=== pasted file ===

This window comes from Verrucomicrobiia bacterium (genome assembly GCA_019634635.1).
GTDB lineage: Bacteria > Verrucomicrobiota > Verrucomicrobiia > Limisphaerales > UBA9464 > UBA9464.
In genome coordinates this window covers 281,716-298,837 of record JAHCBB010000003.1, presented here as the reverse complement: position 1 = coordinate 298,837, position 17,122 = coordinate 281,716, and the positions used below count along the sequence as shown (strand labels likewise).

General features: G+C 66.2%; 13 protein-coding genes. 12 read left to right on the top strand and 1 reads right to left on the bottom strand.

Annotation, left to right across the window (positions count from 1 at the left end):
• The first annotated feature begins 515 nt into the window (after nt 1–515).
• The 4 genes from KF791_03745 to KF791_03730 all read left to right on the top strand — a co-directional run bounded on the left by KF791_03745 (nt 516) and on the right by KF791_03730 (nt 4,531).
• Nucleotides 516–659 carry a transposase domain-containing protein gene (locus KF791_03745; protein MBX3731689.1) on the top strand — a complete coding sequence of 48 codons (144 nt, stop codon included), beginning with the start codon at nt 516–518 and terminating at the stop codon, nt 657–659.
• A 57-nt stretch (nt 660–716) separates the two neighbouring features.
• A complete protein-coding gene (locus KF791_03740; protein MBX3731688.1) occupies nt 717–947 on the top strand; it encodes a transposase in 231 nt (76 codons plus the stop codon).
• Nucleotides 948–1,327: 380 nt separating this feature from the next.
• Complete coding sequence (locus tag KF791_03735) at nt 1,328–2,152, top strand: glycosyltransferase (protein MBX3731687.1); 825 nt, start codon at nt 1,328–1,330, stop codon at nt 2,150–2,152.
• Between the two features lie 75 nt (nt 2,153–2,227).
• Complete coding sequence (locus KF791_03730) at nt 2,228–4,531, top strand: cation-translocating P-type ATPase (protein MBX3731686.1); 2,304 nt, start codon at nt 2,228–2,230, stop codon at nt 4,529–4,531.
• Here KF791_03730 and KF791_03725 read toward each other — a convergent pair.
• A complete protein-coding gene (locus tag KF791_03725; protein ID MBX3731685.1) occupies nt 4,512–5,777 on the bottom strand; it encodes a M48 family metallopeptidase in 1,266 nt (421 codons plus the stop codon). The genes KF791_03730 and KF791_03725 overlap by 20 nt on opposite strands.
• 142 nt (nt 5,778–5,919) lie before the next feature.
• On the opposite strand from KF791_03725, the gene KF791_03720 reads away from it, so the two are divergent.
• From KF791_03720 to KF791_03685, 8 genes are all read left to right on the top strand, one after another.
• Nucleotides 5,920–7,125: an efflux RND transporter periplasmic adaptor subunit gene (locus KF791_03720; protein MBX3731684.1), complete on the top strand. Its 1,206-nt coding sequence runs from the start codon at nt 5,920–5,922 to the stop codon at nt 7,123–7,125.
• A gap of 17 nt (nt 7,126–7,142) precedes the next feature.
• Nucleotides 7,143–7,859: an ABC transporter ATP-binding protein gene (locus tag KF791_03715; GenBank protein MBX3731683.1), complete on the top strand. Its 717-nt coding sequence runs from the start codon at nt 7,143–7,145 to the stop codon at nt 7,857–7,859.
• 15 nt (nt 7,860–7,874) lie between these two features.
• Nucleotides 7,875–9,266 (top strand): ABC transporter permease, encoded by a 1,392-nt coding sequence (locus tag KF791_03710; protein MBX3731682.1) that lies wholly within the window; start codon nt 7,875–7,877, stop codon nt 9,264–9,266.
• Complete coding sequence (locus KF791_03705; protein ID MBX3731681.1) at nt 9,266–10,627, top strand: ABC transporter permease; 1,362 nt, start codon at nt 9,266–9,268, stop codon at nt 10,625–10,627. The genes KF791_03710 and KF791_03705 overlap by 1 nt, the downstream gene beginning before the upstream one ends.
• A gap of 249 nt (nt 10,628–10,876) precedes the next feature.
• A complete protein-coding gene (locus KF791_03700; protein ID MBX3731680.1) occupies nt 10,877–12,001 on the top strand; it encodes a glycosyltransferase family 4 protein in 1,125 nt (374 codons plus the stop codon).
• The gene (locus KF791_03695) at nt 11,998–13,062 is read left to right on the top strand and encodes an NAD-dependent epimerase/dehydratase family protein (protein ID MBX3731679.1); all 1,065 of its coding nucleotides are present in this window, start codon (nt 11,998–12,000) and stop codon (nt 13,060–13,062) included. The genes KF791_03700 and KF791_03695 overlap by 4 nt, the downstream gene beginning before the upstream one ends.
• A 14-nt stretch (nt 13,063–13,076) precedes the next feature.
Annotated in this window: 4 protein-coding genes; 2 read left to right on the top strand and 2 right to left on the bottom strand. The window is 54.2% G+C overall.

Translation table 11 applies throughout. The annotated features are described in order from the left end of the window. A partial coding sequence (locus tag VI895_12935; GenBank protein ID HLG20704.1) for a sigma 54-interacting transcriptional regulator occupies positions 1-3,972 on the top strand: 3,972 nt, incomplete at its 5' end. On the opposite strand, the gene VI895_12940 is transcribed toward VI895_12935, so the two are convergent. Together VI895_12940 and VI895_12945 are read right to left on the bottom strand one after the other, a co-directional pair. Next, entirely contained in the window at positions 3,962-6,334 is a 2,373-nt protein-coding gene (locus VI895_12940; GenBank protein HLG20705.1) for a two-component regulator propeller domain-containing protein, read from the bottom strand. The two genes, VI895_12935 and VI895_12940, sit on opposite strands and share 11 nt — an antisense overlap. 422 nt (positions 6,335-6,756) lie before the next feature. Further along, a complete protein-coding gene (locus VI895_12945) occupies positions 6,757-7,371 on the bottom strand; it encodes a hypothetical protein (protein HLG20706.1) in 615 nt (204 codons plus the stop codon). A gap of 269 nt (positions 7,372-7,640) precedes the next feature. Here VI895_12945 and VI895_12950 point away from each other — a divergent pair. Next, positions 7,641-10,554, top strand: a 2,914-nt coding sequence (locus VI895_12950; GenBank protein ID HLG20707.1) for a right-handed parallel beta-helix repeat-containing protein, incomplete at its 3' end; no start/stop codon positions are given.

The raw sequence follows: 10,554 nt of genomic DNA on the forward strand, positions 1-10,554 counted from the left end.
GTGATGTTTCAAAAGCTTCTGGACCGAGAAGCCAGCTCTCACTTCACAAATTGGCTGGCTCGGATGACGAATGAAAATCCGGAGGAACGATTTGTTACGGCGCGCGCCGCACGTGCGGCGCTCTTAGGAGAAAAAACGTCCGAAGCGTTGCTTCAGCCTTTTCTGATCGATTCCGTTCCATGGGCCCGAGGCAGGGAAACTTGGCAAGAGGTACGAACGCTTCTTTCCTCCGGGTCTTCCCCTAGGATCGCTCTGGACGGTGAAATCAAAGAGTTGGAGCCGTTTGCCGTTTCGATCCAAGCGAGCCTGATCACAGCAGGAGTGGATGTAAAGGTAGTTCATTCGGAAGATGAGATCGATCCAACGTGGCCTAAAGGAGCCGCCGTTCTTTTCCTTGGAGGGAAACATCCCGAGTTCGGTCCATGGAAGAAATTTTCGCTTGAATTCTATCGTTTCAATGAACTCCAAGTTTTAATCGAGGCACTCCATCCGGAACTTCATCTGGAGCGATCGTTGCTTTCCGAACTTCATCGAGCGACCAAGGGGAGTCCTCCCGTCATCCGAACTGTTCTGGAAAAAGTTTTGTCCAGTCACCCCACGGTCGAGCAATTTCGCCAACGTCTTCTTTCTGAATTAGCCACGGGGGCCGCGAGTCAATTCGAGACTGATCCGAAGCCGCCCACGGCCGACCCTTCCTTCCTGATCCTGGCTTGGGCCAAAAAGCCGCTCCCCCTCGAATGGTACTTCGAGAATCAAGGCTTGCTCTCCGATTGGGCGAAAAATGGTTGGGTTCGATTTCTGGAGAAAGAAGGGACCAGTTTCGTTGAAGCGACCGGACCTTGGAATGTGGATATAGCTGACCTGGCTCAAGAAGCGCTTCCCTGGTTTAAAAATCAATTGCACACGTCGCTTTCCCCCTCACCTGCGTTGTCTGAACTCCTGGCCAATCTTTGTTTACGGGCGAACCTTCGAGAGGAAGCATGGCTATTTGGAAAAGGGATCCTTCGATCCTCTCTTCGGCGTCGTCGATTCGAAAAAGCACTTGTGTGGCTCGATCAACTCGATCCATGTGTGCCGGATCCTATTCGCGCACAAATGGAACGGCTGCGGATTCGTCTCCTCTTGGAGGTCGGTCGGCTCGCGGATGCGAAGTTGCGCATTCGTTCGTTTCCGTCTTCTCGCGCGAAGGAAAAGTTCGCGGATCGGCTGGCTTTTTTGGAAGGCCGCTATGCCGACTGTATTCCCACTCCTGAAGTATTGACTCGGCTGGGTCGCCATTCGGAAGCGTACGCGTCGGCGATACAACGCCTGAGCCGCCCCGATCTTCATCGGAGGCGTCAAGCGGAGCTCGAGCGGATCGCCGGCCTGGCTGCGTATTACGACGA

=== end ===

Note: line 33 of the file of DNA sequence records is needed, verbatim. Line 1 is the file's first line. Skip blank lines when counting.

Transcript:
GTGATGTTTCAAAAGCTTCTGGACCGAGAAGCCAGCTCTCACTTCACAAATTGGCTGGCTCGGATGACGAATGAAAATCCGGAGGAACGATTTGTTACGGCGCGCGCCGCACGTGCGGCGCTCTTAGGAGAAAAAACGTCCGAAGCGTTGCTTCAGCCTTTTCTGATCGATTCCGTTCCATGGGCCCGAGGCAGGGAAACTTGGCAAGAGGTACGAACGCTTCTTTCCTCCGGGTCTTCCCCTAGGATCGCTCTGGACGGTGAAATCAAAGAGTTGGAGCCGTTTGCCGTTTCGATCCAAGCGAGCCTGATCACAGCAGGAGTGGATGTAAAGGTAGTTCATTCGGAAGATGAGATCGATCCAACGTGGCCTAAAGGAGCCGCCGTTCTTTTCCTTGGAGGGAAACATCCCGAGTTCGGTCCATGGAAGAAATTTTCGCTTGAATTCTATCGTTTCAATGAACTCCAAGTTTTAATCGAGGCACTCCATCCGGAACTTCATCTGGAGCGATCGTTGCTTTCCGAACTTCATCGAGCGACCAAGGGGAGTCCTCCCGTCATCCGAACTGTTCTGGAAAAAGTTTTGTCCAGTCACCCCACGGTCGAGCAATTTCGCCAACGTCTTCTTTCTGAATTAGCCACGGGGGCCGCGAGTCAATTCGAGACTGATCCGAAGCCGCCCACGGCCGACCCTTCCTTCCTGATCCTGGCTTGGGCCAAAAAGCCGCTCCCCCTCGAATGGTACTTCGAGAATCAAGGCTTGCTCTCCGATTGGGCGAAAAATGGTTGGGTTCGATTTCTGGAGAAAGAAGGGACCAGTTTCGTTGAAGCGACCGGACCTTGGAATGTGGATATAGCTGACCTGGCTCAAGAAGCGCTTCCCTGGTTTAAAAATCAATTGCACACGTCGCTTTCCCCCTCACCTGCGTTGTCTGAACTCCTGGCCAATCTTTGTTTACGGGCGAACCTTCGAGAGGAAGCATGGCTATTTGGAAAAGGGATCCTTCGATCCTCTCTTCGGCGTCGTCGATTCGAAAAAGCACTTGTGTGGCTCGATCAACTCGATCCATGTGTGCCGGATCCTATTCGCGCACAAATGGAACGGCTGCGGATTCGTCTCCTCTTGGAGGTCGGTCGGCTCGCGGATGCGAAGTTGCGCATTCGTTCGTTTCCGTCTTCTCGCGCGAAGGAAAAGTTCGCGGATCGGCTGGCTTTTTTGGAAGGCCGCTATGCCGACTGTATTCCCACTCCTGAAGTATTGACTCGGCTGGGTCGCCATTCGGAAGCGTACGCGTCGGCGATACAACGCCTGAGCCGCCCCGATCTTCATCGGAGGCGTCAAGCGGAGCTCGAGCGGATCGCCGGCCTGGCTGCGTATTACGACGA